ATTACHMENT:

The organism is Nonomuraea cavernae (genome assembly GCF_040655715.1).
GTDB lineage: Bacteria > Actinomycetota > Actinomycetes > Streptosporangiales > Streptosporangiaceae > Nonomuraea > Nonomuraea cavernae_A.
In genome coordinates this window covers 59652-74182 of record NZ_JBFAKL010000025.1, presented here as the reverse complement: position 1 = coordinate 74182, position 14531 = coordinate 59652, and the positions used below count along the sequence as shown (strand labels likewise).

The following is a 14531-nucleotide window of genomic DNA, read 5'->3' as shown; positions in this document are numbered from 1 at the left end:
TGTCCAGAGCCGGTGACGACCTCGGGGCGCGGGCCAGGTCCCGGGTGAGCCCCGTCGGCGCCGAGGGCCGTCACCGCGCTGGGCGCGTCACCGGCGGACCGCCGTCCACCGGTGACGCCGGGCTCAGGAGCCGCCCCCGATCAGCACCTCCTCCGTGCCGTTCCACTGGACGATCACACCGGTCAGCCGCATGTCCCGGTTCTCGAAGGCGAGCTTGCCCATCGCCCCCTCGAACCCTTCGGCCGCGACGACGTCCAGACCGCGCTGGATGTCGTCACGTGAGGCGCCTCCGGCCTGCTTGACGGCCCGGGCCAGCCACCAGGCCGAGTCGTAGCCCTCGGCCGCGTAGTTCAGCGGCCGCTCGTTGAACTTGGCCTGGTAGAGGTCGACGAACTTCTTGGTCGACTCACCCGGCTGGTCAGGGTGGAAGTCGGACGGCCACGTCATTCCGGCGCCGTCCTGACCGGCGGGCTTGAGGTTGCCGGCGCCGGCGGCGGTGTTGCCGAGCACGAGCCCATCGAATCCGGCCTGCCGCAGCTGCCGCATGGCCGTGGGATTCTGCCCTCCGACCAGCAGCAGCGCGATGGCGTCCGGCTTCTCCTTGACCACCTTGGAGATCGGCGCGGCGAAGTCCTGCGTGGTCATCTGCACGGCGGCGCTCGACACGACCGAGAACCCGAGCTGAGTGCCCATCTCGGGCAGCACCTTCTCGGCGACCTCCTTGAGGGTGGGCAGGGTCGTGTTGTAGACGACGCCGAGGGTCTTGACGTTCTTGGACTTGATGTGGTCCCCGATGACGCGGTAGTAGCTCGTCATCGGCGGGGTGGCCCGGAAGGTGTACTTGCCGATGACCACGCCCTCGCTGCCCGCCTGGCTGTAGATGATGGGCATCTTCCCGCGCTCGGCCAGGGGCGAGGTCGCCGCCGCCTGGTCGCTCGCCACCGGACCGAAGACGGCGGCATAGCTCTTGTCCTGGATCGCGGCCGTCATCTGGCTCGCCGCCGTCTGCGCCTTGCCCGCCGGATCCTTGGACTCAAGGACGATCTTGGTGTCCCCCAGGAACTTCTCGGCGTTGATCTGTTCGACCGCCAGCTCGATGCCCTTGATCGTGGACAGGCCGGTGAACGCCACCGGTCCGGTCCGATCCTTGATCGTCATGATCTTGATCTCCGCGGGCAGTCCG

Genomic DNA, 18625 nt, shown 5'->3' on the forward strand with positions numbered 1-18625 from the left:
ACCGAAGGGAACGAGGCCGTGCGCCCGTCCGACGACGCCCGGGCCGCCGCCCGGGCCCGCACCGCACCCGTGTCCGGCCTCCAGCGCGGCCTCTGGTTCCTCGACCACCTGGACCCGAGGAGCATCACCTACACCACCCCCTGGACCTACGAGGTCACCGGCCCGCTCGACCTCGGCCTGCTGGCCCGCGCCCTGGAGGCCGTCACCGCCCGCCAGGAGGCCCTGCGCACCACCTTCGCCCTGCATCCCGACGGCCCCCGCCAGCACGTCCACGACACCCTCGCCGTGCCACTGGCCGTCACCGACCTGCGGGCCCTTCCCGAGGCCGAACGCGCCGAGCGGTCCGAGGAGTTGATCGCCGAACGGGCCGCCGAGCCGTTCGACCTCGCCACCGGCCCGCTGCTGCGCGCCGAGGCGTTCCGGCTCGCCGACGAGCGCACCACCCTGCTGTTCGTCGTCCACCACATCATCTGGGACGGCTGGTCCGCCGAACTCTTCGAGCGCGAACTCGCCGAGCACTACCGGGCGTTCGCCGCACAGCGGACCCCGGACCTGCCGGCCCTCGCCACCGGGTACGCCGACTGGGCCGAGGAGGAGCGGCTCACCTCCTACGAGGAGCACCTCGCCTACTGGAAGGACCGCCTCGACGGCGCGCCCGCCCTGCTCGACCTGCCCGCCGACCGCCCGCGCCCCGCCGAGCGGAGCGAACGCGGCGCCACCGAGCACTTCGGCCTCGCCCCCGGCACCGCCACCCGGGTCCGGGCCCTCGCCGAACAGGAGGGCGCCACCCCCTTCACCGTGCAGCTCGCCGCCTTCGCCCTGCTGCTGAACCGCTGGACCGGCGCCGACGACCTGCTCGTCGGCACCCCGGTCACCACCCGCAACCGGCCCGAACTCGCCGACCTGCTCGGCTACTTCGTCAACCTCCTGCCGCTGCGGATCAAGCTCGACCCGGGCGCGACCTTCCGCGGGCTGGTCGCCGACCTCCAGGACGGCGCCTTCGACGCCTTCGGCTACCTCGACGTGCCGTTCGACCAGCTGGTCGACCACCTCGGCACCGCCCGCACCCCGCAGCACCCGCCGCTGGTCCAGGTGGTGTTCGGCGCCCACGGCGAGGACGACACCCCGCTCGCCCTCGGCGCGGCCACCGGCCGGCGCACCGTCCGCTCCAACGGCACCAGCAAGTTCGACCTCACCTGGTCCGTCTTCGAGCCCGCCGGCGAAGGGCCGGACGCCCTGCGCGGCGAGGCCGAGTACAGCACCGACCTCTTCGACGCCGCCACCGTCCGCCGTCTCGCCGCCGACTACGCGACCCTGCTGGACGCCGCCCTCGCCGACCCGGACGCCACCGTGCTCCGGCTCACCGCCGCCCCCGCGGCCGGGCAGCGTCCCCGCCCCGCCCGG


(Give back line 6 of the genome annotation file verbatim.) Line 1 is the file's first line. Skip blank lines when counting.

Genomic DNA, 18625 nt, shown 5'->3' on the forward strand with positions numbered 1-18625 from the left: